You might be wondering what makes satay special when it’s available anywhere year-long in Malaysia.

This grilled meat skewered on a stick is another staple during Hari Raya celebrations in the country because its rich taste is a great complementary flavor to ketupat or lumbong.

It’s marinated with various spices that blend well with different types of sauces that give taste to rice dishes, so Malaysians often serve it.



A Malaysian heritage delicacy, lemang (bamboo rice) has a special place in the hearts of the locals, which is why they never miss out on serving it during Hari Raya.

This is made of rice and coconut milk wrapped with banana leaves in bamboo sticks roasted over an open flame which gives it a distinct smoky flavor and scent. It could take up to five hours to make it, but its taste and aroma are worth the wait.

It’s usually served in cylindrical slices so you would see that it’s crispy outside but it has a creamy texture inside. This is why it’s also a great accompaniment for rendang or curry.

Photo from Best Country Website


While lontong originated from Indonesia, Malaysians have given its taste a local twist. It became one of their favorite dishes which they serve during Hari Raya because it’s mouthwatering!

It’s a combination of nasi impit, vegetables, boiled egg, noodles, and meat which are stewed in creamy coconut milk with peanut gravy, tempeh, and other spices like turmeric. It usually has long beans, cabbage, green chili pepper, eggplant, and tofu.

It usually has a light and soothing taste, which sets it apart from other food served during Hari Raya. However, because Malaysians love spicy food, they usually serve this with spicy sambal sauce on the side.


Serunding is another slow-cooked dish that requires intense effort and takes a long time to prepare, but it’s a must-serve dish on special occasions, especially Hari Raya.

Dubbed the holy grail of meat floss, Serunding is a pan-fried meat dish cooked with grated coconut and spices. It may be made with beef, chicken, fish, prawn, or even coconut searing.

It has a light and flaky texture so it’s served as a finger food that locals could indulge in. Since it has an intense flavor, it could also be eaten with rice.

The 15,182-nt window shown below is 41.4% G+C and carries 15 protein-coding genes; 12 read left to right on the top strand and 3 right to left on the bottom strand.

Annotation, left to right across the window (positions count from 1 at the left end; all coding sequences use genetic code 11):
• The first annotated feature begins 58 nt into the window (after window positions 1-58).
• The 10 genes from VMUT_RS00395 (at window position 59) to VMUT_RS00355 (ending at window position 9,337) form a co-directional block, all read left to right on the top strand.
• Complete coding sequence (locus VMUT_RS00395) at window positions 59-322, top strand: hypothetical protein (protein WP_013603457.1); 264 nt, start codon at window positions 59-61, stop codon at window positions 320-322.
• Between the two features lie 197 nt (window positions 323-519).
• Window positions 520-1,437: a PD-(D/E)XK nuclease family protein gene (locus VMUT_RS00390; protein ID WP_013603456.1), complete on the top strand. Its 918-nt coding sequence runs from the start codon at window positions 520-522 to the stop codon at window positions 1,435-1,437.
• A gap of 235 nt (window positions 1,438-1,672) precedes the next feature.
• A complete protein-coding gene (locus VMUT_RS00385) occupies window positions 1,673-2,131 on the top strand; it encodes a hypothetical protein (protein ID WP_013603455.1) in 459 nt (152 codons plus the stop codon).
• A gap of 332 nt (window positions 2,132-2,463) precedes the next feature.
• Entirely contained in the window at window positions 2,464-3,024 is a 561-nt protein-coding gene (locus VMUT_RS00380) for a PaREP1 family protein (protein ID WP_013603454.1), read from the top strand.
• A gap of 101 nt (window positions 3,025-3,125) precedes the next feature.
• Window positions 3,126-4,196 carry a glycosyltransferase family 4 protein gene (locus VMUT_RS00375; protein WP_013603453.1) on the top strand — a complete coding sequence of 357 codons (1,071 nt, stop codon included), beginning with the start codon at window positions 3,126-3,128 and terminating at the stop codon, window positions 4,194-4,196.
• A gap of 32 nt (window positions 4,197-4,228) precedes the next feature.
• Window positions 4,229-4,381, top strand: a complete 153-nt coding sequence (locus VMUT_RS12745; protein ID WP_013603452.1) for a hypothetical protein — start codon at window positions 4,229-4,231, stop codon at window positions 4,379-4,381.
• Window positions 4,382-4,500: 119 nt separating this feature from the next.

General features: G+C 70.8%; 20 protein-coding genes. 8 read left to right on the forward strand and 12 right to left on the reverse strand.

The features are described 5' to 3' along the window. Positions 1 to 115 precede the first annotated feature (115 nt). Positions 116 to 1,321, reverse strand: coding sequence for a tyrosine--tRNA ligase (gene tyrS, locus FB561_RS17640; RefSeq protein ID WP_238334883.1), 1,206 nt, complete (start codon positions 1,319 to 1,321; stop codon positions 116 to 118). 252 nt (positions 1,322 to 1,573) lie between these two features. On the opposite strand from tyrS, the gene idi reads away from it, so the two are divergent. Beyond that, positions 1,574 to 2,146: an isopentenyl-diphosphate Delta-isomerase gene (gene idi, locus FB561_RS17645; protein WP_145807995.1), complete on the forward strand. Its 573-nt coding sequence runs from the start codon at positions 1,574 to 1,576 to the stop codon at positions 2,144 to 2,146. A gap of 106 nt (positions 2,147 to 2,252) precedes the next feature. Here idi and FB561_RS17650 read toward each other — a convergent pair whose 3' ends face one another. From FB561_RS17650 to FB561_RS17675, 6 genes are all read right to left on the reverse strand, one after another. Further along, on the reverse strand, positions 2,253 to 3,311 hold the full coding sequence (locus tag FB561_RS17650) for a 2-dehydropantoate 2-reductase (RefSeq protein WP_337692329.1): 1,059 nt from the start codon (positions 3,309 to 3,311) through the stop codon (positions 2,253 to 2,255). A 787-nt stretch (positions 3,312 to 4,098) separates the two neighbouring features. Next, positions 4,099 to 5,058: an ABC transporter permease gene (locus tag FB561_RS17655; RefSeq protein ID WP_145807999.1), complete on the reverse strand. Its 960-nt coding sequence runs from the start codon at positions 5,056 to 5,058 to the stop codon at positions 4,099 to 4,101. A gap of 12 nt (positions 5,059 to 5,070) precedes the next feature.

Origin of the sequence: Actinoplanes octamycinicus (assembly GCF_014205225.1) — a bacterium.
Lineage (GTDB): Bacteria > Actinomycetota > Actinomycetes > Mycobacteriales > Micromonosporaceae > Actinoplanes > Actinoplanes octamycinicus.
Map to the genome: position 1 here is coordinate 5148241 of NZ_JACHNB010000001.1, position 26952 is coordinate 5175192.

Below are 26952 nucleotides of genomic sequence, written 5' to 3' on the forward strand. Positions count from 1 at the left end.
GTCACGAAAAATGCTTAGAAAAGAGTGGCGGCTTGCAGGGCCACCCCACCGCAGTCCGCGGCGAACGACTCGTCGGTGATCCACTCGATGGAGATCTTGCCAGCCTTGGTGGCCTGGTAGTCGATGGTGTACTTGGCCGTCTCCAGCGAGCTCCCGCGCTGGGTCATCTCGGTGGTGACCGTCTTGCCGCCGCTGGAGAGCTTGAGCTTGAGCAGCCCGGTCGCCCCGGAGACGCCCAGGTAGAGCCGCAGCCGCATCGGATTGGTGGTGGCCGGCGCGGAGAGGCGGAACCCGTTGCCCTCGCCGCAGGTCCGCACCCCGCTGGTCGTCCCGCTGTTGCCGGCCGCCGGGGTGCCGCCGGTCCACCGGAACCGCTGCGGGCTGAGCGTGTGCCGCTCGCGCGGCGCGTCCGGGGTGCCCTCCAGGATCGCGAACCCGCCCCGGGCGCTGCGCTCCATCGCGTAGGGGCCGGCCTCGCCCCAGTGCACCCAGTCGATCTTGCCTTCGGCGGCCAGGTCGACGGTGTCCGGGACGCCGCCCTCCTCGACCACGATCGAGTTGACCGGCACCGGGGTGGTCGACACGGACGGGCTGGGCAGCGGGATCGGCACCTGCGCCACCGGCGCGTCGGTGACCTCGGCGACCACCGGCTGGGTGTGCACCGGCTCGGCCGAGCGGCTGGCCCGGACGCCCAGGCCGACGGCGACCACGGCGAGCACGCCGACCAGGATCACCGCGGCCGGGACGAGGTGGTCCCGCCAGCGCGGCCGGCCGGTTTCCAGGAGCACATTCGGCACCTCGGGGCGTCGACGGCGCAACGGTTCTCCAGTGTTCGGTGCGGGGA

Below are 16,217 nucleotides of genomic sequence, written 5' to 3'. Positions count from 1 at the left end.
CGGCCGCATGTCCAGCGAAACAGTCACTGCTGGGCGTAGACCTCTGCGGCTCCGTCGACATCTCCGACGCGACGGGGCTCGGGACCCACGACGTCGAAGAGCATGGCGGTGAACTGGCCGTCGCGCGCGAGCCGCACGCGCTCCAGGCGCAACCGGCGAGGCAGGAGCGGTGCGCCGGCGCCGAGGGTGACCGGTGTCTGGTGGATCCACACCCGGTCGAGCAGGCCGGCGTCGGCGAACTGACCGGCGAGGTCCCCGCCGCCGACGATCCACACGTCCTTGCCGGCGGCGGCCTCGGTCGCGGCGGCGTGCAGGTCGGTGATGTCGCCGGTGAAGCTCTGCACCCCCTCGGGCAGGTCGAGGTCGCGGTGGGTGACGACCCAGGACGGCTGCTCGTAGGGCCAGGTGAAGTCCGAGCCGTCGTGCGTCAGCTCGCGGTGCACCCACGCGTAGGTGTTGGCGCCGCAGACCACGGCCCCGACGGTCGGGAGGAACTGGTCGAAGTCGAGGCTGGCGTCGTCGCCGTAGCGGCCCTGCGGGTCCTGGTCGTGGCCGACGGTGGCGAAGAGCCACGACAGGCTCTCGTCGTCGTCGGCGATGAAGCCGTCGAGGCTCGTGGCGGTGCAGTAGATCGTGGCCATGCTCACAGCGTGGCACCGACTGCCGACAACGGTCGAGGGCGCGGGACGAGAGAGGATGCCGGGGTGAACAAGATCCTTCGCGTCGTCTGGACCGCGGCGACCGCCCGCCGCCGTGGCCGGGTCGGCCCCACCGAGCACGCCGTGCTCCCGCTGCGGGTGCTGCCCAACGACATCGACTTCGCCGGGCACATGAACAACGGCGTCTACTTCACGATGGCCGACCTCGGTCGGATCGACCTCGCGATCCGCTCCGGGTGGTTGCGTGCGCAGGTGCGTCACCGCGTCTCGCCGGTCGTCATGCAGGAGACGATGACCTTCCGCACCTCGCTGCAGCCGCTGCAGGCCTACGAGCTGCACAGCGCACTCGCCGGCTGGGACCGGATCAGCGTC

Photo from MAGGI Website


This sweet traditional dish is a favorite among all locals, no matter their age, which is why it’s a must-serve during Hari Raya. In fact, Hari Raya festivities would not be complete without eating Dodol!

It’s a toffee-like delicacy made of coconut milk, sugar, flour, pandan, and rice cooked for six to nine hours continuously stirred until it’s thick and sticky and it tastes charred. Once cooked, it’s often shaped into a dumpling or triangle.

It comes in different flavors, depending on what they wanted to add, like durian, jackfruit, or soursop.

When you’re in rural areas, you’d witness the painstaking efforts of locals when they make these and you’d appreciate this delicacy more!

However, its size is strategically measured to prevent overindulgence because too much Dodol will induce diabetes.

Photo from Taste Atlas Website

Kuih Raya is made by families and friends.

During the open house, one of the activities that Malaysians do together with their families and friends is to make festive Kuih Raya treats.

This is an activity that binds and strengthens relationships, which is encouraged during Hari Raya.

They bake biscuits and cookies of different shapes and flavors, even Malaysia’s famous pineapple tarts, in addition to the plethora of food prepared for the celebrations.

Sometimes, they would even make Kuih Lapis or cake with layers made of different mixtures that create a stripped finish. This is usually made with a variety of flavors and colors that make it unique and eye-catching.

Kuih Raya is made by families and friends
Photo from TheHive.Asia

Green envelopes are exchanged as a custom.

As part of the Hari Raya celebration, Malaysians also give each other small green packets with money, the amount of which depends on how much they could afford to give. These green envelopes are called Duit Raya.

This act of giving envelopes with money is considered an act of charity, as Hari Raya is a time to show generosity to families and friends. They usually give these green envelopes to children and the elders in the family to show respect.

Muslims in Malaysia, Singapore, Brunei, and Indonesia share this tradition during Hari Raya. It’s based on the Islamic concept of zakat, wherein money is considered a share of wealth and an obligation to society.

These green packets were adapted by the Malay from the Chinese tradition of giving Ang Pau (red envelope with money). They prefer the green color which is associated with Islam.

Green envelopes are exchanged as a custom
Photo from Wikipedia

Locals hang lights and ketupat leaves for decorations.

Just like Christmas and other celebrations in Malaysia, the locals put up decorations as part of the Hari Raya festivities.

When preparing for Hari Raya, Malaysians get busy tidying up their homes and putting up lights. These lights set the mood in their homes and they give a welcoming and lively vibe, which is especially needed during the open house.